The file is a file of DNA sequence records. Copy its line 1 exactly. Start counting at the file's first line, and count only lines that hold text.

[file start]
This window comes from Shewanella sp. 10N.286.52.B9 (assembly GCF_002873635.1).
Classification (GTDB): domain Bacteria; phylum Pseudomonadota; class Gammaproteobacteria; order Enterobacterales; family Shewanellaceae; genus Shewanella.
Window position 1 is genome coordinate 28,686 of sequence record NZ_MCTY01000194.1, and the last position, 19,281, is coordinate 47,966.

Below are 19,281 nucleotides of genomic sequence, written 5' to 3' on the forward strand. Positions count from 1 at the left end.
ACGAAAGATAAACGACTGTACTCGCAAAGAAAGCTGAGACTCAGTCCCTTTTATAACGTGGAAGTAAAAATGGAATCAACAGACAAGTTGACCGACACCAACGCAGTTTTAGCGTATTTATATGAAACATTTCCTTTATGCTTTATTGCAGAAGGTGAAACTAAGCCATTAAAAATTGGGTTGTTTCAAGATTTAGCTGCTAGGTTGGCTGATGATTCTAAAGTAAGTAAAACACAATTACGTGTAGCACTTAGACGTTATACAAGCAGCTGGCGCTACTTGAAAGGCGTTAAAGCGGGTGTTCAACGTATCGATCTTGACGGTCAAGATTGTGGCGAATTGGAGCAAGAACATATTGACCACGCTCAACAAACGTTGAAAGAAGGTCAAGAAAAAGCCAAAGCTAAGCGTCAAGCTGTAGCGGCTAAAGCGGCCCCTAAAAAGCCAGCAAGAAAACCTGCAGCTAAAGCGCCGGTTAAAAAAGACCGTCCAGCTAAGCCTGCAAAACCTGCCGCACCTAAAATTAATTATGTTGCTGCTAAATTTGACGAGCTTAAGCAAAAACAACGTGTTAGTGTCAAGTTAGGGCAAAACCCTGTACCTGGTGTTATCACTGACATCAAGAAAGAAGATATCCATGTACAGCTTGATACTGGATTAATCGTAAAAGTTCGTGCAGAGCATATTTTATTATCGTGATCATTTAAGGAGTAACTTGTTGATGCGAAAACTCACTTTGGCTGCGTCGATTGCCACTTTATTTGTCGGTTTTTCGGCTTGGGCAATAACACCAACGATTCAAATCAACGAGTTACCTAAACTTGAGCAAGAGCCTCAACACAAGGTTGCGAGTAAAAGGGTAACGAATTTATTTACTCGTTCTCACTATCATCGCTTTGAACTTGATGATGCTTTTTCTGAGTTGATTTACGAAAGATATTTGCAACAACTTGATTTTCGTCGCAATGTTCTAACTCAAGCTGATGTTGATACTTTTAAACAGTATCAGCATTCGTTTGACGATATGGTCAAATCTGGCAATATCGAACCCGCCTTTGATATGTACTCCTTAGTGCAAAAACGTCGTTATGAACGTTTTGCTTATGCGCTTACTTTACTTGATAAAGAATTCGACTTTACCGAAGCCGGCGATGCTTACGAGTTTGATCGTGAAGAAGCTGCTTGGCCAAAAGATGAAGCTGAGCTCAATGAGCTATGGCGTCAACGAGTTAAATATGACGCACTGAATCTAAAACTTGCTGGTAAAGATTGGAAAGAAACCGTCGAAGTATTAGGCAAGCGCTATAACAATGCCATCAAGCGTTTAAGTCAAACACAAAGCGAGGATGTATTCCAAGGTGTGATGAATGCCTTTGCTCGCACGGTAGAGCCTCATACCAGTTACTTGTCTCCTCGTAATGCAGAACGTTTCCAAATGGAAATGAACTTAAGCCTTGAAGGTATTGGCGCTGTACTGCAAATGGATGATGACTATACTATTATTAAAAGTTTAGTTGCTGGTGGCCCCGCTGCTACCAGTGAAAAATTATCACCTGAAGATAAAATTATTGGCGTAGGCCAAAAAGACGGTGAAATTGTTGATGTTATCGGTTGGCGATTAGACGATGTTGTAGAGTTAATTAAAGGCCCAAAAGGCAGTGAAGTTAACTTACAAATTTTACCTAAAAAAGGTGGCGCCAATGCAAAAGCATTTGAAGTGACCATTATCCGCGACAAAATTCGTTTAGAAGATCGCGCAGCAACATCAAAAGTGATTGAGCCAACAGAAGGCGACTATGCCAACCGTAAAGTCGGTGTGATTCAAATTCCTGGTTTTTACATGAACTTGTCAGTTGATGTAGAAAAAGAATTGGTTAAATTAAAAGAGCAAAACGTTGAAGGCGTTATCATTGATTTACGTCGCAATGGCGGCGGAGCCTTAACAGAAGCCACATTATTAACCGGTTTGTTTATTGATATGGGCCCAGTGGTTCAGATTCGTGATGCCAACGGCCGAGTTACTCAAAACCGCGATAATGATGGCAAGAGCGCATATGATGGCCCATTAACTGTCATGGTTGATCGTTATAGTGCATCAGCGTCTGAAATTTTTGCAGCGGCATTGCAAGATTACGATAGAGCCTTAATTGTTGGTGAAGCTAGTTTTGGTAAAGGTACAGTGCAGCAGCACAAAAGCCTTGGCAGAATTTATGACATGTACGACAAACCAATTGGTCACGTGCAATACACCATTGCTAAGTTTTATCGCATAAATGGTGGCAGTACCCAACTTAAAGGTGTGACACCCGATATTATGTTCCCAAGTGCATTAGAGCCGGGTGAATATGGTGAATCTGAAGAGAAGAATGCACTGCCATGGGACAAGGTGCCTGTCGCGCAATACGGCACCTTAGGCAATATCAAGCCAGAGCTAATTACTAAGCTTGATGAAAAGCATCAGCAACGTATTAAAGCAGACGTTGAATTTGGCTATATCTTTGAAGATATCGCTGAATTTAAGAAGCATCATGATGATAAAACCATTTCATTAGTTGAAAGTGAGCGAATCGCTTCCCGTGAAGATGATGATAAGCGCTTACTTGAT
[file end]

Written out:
This window comes from Shewanella sp. 10N.286.52.B9 (assembly GCF_002873635.1).